Numerous north-east business leaders wrote an open letter warning politicians to avoid creating a hostile environment for oil and gas investment.
Aberdeen and Grampian Chamber of Commerce (AGCC), said that the document was issued to UK and Scottish politicians following remarks calling for an end of oil and gas exploration in North Sea. This is a threat to future investment.
The letter is signed by 58 leading figures from business and civic life in the region – which AGCC said employs more than six million people – including the Aberdeen City and Aberdeenshire council leaders, oil and gas and renewables industry representatives and other private sector groups including Aberdeen Football Club.
It is also signed by the British and Scottish Chambers of Commerce.
The move comes two months after Patrick Harvie, the leader of the Scottish Greens was quoted as saying Only the hard rightThe industry continues to support new oil/gas extraction, which has triggered a massive backlash.
The letter stated that no one is in denial about the direction that travel will take to reach net zero. However, it said that the characterisation of who’s good and who’s bad is too simplistic as the sector tries to make a gradual transition while preserving jobs.
It also states that statements calling to a cliff-edge stop to new exploration and production have shaken investors confidence and put tens to thousands of jobs at stake. Furthermore, the government must prevent a repeat from what happened to our mining communities back in 1980.
Who’s good, who’s bad?
According to a Robert Gordon University (RGU), a gradual transition could support 200,000 jobs by 2030. The majority of these jobs would be in low-carbon energy or entirely new jobs.
Mr Harvie, who leads a party which shares power with the SNP in Holyrood, made the comments in the wake of Shell’s decision to pull out of the Cambo oilfield.
Later, when questioned about the remarks, the Scottish Greensinsisted that he was referring to the Conservatives as hard-right and not oil and gas workers in general.
The AGCC letter comes after earlier this year revelations that the UK Government was considering banning new exploration in a Danish-style manner, but it has not taken action.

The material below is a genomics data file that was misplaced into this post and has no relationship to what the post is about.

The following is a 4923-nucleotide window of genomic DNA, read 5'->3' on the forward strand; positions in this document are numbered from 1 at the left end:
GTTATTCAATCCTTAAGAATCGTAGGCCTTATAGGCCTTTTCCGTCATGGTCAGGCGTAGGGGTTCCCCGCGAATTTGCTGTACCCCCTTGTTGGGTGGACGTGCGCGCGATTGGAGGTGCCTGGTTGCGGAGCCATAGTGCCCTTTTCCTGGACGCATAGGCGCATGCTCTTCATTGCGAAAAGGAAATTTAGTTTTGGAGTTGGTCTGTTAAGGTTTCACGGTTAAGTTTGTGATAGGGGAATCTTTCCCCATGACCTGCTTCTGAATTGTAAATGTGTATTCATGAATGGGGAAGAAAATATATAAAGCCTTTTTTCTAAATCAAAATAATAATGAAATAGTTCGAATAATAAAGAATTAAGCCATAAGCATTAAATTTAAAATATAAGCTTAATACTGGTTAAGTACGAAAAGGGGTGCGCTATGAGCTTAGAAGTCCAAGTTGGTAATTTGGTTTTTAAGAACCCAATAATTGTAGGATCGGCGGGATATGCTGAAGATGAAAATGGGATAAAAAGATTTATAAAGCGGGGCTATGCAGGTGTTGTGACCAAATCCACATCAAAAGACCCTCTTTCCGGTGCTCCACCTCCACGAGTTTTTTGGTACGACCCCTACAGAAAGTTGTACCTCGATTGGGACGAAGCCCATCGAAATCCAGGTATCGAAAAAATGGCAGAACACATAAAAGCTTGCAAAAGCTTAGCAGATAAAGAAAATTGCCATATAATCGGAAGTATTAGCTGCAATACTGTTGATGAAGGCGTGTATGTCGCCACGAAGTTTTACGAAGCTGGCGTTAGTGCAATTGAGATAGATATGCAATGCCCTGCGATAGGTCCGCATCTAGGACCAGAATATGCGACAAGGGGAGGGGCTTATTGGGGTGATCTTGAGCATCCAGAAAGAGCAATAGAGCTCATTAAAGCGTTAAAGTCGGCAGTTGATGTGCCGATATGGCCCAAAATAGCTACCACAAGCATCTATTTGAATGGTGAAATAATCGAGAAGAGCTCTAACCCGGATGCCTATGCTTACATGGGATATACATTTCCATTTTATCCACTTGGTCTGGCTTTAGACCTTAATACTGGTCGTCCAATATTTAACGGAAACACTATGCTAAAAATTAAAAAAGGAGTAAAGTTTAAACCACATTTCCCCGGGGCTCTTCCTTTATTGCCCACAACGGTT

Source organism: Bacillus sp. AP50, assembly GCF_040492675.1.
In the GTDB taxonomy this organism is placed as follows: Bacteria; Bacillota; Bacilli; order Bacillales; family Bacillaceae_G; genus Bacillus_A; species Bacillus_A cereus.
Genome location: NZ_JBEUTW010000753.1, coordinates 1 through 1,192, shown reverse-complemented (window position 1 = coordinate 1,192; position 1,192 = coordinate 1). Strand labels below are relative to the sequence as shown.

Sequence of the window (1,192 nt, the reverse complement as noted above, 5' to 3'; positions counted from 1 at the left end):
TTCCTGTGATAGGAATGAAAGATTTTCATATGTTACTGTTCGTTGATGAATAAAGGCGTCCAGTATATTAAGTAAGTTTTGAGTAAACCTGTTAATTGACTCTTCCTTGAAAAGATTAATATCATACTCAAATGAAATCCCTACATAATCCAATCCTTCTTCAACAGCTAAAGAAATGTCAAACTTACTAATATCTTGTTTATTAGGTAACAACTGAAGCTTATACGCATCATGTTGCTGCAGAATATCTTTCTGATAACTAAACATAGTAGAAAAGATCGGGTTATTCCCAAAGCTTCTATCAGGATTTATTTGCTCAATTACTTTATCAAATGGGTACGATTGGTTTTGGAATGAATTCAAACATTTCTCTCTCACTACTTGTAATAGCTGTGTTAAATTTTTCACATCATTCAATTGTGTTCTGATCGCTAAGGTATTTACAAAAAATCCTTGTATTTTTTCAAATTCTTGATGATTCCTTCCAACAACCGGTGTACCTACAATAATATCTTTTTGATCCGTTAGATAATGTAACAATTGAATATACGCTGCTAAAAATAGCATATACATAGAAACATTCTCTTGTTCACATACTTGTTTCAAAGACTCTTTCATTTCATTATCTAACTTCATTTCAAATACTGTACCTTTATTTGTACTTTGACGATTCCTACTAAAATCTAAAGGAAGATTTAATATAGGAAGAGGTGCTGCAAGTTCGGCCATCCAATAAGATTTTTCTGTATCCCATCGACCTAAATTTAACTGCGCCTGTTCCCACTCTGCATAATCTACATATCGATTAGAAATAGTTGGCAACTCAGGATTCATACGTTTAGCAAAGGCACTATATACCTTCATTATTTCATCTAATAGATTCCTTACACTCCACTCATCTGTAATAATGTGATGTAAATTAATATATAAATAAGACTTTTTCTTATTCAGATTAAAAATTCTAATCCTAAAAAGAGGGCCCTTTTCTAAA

One of the key points made in the document is that even though the country still needs fossil fuels domestically, it is better to produce them domestically than to import from overseas, which will emit more carbon.
The letter also mentions the importance of a domestic energy supply sector for security.
It says: We must now pause to allow for a reasoned discussion about our energy future. We also urge politicians to carefully examine their public statements regarding oil and gas and the impact on investment in this industry. We cannot create a hostile policy environment during this crucial time in our energy transition journey.
Russell Borthwick, chief executive at AGCC, said that the region was portrayed as part and parcel of the problem, rather than part of a solution.
He stated: This is a large cross section of British business companies and group that collectively employs more than six millions people. It is time to send a clear signal to our political leaders that it’s time for an honest, open and candid discussion about the role oil and gas play in our society.
The truth is that the skills, experience, and people embedded in the north-east are quietly leading the way to moving the UK towards its net zero targets, without any intervention by COP26.
This is a region that is proud of the leadership role it will play in the development of the technologies that will lead us to net zero. It is not possible to support this transition by turning the North Sea into an investment-friendly environment. It does the exact opposite. It encourages investment and displaces tens of thousands more jobs to other parts of the globe.
Sir Ian Wood, chairman of the Energy Transition Zone in Aberdeen, said: It is encouraging to see so many companies supporting the oil-and gas industry, which reflects its huge contribution towards meeting the UK’s energy needs, boosting economic productivity, and sustaining jobs over 50 years.
Since a long time, it has been clear that we cannot reduce domestic production in order to increase carbon-heavy imports from abroad. This would be very counterproductive, both economically and environmentally. The conversion of gas to hydrogen driven by offshore wind and the huge carbon capture and storage availability will ensure we can get to net zero by 2045.”